LUCKY US by Amy Bloom

While I was reading Amy Bloom’s new novel, Lucky Us, I had a few questions: How did a book like Lucky Us get published, as is? Did someone read it – really read it – before it got published? If you’re Amy Bloom, with a few great successes under your belt, does that mean that you get to bypass the editing process?

I really didn’t like Lucky Us much at all. It is supposed to be a jazzy novel set in the 40s about how an unconventional family finds each other and survives the ups and downs of a turbulent America. Eva and Iris, half-sisters with deeply flawed parents, leave their home in Ohio and head to Hollywood, only to head back East when Iris has an affair with a young actress and is then shunned by all of show business. They return to New York and make their living as a governess and a tarot card reader, and their irresponsible but charming father re-enters their lives, and some other people come in and out of it, and honestly I don’t even have the heart to summarize the rest of it.

The relationships in this book were implausible and the plot was meandering and improbable. Characters came and went with no introduction or future relevance. Terrible things happened – a main character died in a fire, a boy was separated from his brother in an orphanage, a German-American is extradited during WWII – but there was barely any emotion expressed about any of it. Iris and Eva become estranged about halfway through – but why? Eva’s anger at Iris makes no sense. Nor does her pining away for a man she believes to be dead.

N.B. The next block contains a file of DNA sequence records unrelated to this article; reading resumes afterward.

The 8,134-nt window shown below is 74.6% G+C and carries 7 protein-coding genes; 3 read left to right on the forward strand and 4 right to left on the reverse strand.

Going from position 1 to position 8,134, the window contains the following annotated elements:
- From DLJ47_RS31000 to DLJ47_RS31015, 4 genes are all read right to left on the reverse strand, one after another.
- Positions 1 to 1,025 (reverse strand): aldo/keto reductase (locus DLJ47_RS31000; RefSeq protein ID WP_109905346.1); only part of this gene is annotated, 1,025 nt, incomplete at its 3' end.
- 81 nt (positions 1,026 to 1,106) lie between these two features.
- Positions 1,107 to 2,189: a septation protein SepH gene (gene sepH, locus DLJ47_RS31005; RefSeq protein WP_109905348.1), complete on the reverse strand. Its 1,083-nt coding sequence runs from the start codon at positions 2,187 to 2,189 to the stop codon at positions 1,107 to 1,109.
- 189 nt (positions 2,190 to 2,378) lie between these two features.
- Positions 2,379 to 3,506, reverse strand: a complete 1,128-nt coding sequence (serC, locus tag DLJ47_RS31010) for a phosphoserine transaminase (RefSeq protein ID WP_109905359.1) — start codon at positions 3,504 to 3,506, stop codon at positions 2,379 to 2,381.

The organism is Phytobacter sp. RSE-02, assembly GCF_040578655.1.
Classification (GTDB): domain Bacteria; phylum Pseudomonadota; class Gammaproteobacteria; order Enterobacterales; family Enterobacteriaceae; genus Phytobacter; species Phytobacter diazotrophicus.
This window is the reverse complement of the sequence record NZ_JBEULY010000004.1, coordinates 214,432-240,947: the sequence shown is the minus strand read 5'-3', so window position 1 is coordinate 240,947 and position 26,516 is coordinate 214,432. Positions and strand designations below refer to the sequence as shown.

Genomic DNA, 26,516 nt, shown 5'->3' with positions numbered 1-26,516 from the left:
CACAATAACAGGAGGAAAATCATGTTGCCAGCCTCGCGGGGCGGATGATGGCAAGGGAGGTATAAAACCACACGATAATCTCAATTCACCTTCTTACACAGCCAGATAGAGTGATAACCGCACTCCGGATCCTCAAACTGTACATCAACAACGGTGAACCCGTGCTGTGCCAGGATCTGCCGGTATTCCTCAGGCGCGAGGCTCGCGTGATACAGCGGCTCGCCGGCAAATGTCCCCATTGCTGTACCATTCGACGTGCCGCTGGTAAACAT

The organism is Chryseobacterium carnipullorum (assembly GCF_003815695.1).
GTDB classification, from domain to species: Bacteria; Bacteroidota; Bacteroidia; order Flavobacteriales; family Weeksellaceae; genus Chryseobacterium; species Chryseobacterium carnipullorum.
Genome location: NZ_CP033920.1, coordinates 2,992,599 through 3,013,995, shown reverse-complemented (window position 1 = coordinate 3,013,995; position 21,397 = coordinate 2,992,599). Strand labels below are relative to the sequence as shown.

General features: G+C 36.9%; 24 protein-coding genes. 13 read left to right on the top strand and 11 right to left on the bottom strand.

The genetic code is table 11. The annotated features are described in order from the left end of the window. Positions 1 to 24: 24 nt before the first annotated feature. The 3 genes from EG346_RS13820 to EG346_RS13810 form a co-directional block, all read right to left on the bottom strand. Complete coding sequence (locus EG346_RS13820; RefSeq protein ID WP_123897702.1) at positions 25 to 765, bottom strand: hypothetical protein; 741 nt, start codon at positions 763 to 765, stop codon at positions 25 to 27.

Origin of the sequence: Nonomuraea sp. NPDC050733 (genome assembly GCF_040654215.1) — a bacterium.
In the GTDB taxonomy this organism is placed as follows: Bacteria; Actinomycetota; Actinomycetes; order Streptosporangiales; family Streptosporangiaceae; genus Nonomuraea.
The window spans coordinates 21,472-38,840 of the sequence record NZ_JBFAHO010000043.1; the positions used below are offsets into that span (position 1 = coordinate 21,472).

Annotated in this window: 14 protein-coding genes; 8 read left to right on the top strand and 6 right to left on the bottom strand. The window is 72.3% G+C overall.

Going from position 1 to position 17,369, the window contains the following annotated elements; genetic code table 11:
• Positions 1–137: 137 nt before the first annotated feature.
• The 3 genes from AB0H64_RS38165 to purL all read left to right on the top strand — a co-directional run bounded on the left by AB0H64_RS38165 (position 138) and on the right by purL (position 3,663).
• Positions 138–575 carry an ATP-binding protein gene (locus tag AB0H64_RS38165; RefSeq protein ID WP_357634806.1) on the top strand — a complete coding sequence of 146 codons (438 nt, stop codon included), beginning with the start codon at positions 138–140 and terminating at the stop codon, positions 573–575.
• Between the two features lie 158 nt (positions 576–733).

Lucky Us was a chore to get through. I didn’t care about the characters at all and I was relieved when it was over. There were a few poignant moments throughout the book which were touching and showed Bloom’s potential, but they were so few and far between that I can’t recommend it. I listened to Lucky Us on audio, which I do not think made much of an impact on my enjoyment of the novel. The narration was a bit too perky and cutesy for me, especially during the more serious parts of the book.

Judging by Goodreads, a lot of readers agree with me that there was not much to like about Lucky Us. But some people loved it, so if you’re a diehard Amy Bloom fan, give it a read and then come back and tell me if you liked it. Maybe I am just cranky these days.